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How to Save and Invest Outside of Your Business Thumbnail

How to Save and Invest Outside of Your Business

There's a statistic by the Exit Planning Institute that states more than 80% of a business owner's networth is locked in their business. Couple that with another statistic by EPI that states 80% of business owners who go to market, never sell and we have a huge problem.

Owner's have the majority of their financial wealth tied up in an asset that is highly illiquid. So what can you do about this?

Start diversifying where you put your dollars. Now I'm all for investing profit back into the business for growth but to help manage risk, in my experience investing in assets outside of the business has served many owners well.

What are Qualified Accounts?

These accounts include a 401k, Solo 401k, SEP IRA, Traditional IRA, Roth IRA, and Simple IRA just to name a few. They are considered qualified because you may qualify for certain tax benefits when you put money into one of the accounts.

The 401k, SEP IRA, and Simple IRA are examples of retirement plans you can set up for your business. There are rules that go with each depending on if you have employees or not, how much you want to contribute, etc. but these accounts allow you to contribute a good amount of money for the long term. Contributing to these accounts also have the potential to reduce your taxable income in that year. The money you put in can be invested in a variety of stocks, bonds, mutual funds, exchange traded funds, pre-built portfolios and continue to grow tax-free for the long term.

The Traditional IRA and Roth IRA are other types of accounts that you can open up in any bank or brokerage institution which will allow you to save and invest for the long term. Money grows tax-free and you have a lot of flexibilty as to how you want to invest.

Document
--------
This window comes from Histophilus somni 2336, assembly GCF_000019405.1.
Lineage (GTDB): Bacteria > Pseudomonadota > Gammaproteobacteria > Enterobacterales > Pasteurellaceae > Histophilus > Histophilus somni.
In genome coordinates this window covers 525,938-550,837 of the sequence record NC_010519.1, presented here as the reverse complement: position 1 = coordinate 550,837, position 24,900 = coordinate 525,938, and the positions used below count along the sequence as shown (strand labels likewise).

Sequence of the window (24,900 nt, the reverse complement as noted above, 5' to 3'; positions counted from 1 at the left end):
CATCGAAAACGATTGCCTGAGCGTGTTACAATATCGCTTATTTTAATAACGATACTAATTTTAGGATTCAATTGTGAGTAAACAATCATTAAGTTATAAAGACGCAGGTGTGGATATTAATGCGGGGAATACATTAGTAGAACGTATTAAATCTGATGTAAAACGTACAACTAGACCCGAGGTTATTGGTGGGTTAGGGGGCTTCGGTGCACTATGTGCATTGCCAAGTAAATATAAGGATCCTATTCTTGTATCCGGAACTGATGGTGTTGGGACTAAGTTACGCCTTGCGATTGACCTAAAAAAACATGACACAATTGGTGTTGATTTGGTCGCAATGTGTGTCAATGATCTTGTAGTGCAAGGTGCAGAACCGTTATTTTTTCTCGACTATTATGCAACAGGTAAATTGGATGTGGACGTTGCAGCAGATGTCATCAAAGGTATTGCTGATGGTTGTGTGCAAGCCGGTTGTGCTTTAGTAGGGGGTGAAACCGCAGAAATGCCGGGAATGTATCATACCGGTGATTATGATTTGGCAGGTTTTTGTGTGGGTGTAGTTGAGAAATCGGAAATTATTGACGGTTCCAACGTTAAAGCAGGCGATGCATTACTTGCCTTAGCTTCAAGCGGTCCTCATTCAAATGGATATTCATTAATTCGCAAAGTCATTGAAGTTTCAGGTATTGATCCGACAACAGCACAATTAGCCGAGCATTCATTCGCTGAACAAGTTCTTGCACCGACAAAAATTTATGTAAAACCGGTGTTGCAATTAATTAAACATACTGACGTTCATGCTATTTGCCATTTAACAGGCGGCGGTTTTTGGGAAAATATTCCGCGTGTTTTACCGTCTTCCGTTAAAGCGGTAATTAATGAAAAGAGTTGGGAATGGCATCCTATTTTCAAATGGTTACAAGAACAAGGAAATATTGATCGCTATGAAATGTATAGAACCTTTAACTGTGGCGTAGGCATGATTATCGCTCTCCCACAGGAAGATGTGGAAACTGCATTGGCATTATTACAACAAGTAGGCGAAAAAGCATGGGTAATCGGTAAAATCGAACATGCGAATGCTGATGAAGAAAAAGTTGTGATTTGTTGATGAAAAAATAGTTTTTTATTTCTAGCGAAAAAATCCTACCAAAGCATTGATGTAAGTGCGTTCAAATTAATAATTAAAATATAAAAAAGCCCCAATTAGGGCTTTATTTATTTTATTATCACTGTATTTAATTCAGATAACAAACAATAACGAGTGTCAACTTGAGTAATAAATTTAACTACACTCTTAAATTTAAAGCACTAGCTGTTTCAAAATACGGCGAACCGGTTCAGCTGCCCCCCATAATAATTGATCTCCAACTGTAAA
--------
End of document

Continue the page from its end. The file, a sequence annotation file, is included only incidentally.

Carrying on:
What are the differences between a Traditional IRA and Roth IRA?

Traditional IRA

  • Money contributed may get you a tax deduction in the year contributed.
  • Money grows tax-free
  • Money is TAXED as income when you TAKE IT OUT
  • There is an additional 10% penalty on any amount taken out before age 59.5
  • There is a Required Minimum Distribution at age 73 and every year thereafter. Meaning when you turn 73 the IRS calculates an amount that you are REQUIRED to take out. This amount is also taxable.
  • If you fail to take out your Required Minimum Distribution in any year at or after age 73, there is a 50% penalty added to the amount.
  • Contributions are limited to $6,500 per year or $7,500 per year if over the age of 50 (2023 numbers).

Roth IRA

  • Money contributed into the Roth IRA does not provide any immediate tax benefit. In fact you PAY taxes on the amount contributed. BUT once you are over the age of 59.5 and have had the Roth IRA in existence for more than 5 years, any amount taken out of the Roth IRA is TAX FREE. This is a huge long term benefit.
  • There are NO Required Minimum Distributions. At age 73 and thereafter you are not required to take out any money by the IRS.
  • Money grows tax-free like the Traditional IRA.
  • Any amount you contribute into the Roth IRA can always be withdrawn Tax Free up to that amount. Meaning, if you contribute $20,000 into a Roth IRA over 3 years and it has grown to $30,000. You will be able to take out $20,000 tax-free and penalty free at any point in time.
  • Contributions are limited to $6,500 per year or $7,500 per year if over the age of 50 like the Traditional IRA.

What are Non-Qualified Accounts?

These accounts are the opposite of Qualified, so there isn't any tax benefits with these accounts, but they don't have nearly the same amount of rules. They can be considered your checking and savings account, Individual accounts, Joint Accounts, Trust Accounts, etc. Money can be invested in stocks or funds, much like Qualified Accounts.

  • There are no tax benefits when money is contributed.
  • There is no maximum amount you can put into a Non-Qualifed account.
  • There is no Required Minimum Distribution Amount.
  • You can take money out at any point in time.
  • Money does not grow tax-free. Any interest, dividends, or realized gains earned in that year is taxed in that year.

If you'd like to discuss which of these accounts would work best for your business, Book a Free Intro Call.


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